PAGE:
Presentation on theme: "Wavelength, Frequency, & Velocity (Pay close attention!) Packet #2 2008, new book."— Presentation transcript:
Wavelength, Frequency, & Velocity (Pay close attention!) Packet #2 2008, new book
WAVELENGTH The wavelength of a wave is defined to be the shortest distance between points where the wave pattern repeats itself. Notice that on a transverse wave, this is the displacement between two successive crests, between two successive troughs, or twice the displacement between two successive equilibrium points. Wavelength
WAVELENGTH continued Notice that on a longitudinal wave, the wavelength is the distance between two successive compressions or between two successive rarefactions. Wavelength compression rarefaction
FREQUENCY The frequency of a wave is defined to be the number of vibrations per second of a part of the wave. Since the unit Hertz means “per second”, frequency has the unit [Hz] or [sec -1 ]. In the picture below, the number of times the cork bobs up & back down again in one full second would be the frequency. Direction of the wave Cork bobs up & down as waves pass by
FREQUENCY continued How would you measure the frequency of a water wave if you were in a boat? Wait until you just reach the top of a peak. Start your stopwatch, which should be set to beep at exactly one second. Count how many times you go down&up. (Each “down&up” together counts as 1 wave.) If you only made it all the way down - but not back up - in a second, the frequency would be 0.5 Hz or 0.5 sec -1. As you should know, since “a bigger sample size is better”, it’s actually more accurate to set your watch for ten seconds & then divide by 10; or a minute & then divide by 60.
SPEED/VELOCITY The speed or velocity of a wave is defined to be the distance the wave (it is easiest to consider an exact portion of the wave such as the crest) travels divided by the time it takes to travel this distance. Let’s say for convenience that the wave/crest shown in the picture below traveled one meter in one second. Then the speed or velocity of the wave would be 1.0 m/s. Distance wave/crest has moved in a specific time Direction of the wave
SPEED/VELOCITY continued How would you measure the velocity of a water wave if you were in a boat? Well, a boat is tough, but how about “Goin’ surfin’, Dude!” Ride along the top of a crest - but don’t forget to bring your tape measure and stopwatch! Simply measure how far you go in what amount of time and divide. It’s exactly how we always measure “how fast” something is traveling.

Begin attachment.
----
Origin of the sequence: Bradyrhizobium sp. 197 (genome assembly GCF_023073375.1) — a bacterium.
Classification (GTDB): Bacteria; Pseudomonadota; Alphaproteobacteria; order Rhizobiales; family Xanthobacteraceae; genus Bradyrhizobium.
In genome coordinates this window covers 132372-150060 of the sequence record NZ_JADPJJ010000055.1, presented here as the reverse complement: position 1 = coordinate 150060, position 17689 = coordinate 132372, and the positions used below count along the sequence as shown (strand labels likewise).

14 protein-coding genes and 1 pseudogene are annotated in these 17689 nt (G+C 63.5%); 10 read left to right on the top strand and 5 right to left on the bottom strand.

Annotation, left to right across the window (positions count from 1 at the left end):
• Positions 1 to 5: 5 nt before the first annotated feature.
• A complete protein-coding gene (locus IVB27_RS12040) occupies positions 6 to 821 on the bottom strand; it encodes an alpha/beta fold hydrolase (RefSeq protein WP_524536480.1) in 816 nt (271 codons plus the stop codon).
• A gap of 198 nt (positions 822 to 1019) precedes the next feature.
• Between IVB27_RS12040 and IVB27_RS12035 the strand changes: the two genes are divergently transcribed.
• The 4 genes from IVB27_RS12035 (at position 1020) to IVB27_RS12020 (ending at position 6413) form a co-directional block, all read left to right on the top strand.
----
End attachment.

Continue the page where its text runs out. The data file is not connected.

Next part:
FREQUENCY versus SPEED/VELOCITY It is extremely important - and the most commonly missed question in the entire wave chapter - that the difference between the frequency of a wave and the speed of a wave be completely understood. They are both “rates”, something per unit of time, but notice from the picture below that their motions on a transverse wave are perpendicular to each other: Direction of the wave SPEED of the wave (as the crest travels a certain distance to the right in one second) FREQUENCY of the wave (as the cork bobs up & down a certain number of times in one second)
FREQUENCY vs SPEED/VELOCITY cont. Remember the slinky lab. The frequency was how fast the slinky was being vibrated, or how fast the hand was vibrating back & forth. The person doing the vibrating could alter this very easily at will. The speed was how fast a single pulse traveled the distance to the person holding the other end of the slinky. Again, notice that these rates were perpendicular to each other. FREQUENCY of the wave (as the hand shakes back & forth a certain number of times in a specific amount of time) SPEED of the wave (as a pulse travels a certain distance to the right in a specific amount of time
WAVELENGTH ( , FREQUENCY ( or f), and VELOCITY (v) for an unchanging medium The velocity or speed of a wave is unalterable if the medium is unchanging. In other words, there is absolutely NOTHING anyone could do to change the speed of the slinky wave, except use a different slinky - a different width or radius of coil, a different metal, etc. Whether you believe it or not, if you had actually measured it with strobe- photography, every single one of the slinky wave pulses would have ALWAYS reached your lab partner in exactly the same amount of time, no matter what either of you did! A.
WAVELENGTH ( , FREQUENCY ( or f), and VELOCITY (v) for an unchanging medium cont. What could you do to change the frequency of the slinky wave? Shake your hand back & forth faster of course! Look at the picture below. In wave 1 the hand was shaken somewhat slower, in wave 2 the hand was shaken somewhat faster. Thus, from wave 1 to wave 2 the frequency increased. Note again that the speed of the wave was unchanged by this! B. WAVE 1 WAVE 2